The ACC just announced their new television deal, and it might well encourage the Pac-10 to remain the Pac-10.
The SportsBusiness Journal reports that the ACC just sealed a 12-year, $1.86 billion deal with ESPN for broadcast rights for football and basketball. The payout averages out to $155 million per season, over $12.9 million for each of their 12 schools. That is more than double what the ACC's old deal, which paid approximately $67 million, less than $6 million per school, was worth.
ACC basketball is obviously the more valuable part of the deal than football, even given that the ACC has a football championship game to market. Pac-10 basketball won't be nearly as valuable and marketable, even with any reasonable expansion.
But Pac-10 football is more marketable, even without a football championship game, which could still come about, even without expansion. And ACC football is a secondary product to the SEC in some of their markets.The size of the new deal comes as a surprise to everyone, and should be encouraging to the Pac-10. So should ESPN's willingness to bid, as well as Fox, even given the specter of the ACC possibly losing or having to replace some membership should the Big-10 and or the SEC conduct a raid, something not hanging over Pac-10 negotiations.
Clearly, having lost their bid for the NCAA men's basketball tournament left ESPN with cash to spend. How much they are looking at basketball vs. football isn't yet as clear, though.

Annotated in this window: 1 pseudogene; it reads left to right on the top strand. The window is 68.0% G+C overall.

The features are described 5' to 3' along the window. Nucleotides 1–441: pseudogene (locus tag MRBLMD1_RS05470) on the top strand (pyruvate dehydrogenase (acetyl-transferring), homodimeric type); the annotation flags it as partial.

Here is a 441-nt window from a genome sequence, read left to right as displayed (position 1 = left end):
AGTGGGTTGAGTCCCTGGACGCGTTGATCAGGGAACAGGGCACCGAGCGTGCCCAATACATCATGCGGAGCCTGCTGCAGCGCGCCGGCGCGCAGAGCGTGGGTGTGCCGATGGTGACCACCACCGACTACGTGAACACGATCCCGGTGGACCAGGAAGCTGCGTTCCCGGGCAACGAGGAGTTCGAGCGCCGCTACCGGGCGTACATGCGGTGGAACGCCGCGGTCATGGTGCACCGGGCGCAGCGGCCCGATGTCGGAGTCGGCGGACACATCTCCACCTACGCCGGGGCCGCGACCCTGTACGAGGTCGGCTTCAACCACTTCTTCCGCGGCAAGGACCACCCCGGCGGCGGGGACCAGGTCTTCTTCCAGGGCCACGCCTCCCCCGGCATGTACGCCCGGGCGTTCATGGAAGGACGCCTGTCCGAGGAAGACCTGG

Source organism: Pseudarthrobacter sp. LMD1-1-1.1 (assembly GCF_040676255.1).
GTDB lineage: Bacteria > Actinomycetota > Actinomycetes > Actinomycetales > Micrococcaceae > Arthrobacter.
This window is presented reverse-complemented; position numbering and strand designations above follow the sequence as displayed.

The ACC deal still trails the lucrative Big Ten and SEC deals, but does substantially leap-frog the current Big XII deal, and without any additions from a possible partnership in a network, or secondary contract, for any left over inventory, or other sports.
Figures on television packages reveal just how much farther the Pac-10 trails the four bigger BCS conferences.
Pac-10 current deal: $43 million annually.
ACC old deal: $67 million annually.
ACC new deal: $155 million annually (football and basketball).
Big XII current deal: $73 million annually.
Big Ten current deal: $165 million annually.
SEC current deal: $205 million annually.
If the Pac-10 were successful in obtaining a rules change to allow a football championship game without 12 members, something the locked in contracts should leave the rest of the conferences no reason to object to, the question becomes how much can Larry Scott leverage for a ten team league, and how much more would additional new members net?
At the moment, adding, say, Utah (Salt Lake City/Utah market) and Colorado (Denver) would only have to add $9 million per year to be "profitable". Even at a $100 million annual return, which suddenly seems very attainable, expansion would need to add $20 million per year at a minimum.
What the Big-10 does, and potentially does to the Big XII, still will substantially impact the options for the Pac-10, and others, but the ACC deal does make the no-expansion route, with more emphasis on marketing partnerships and secondary deals, look more viable.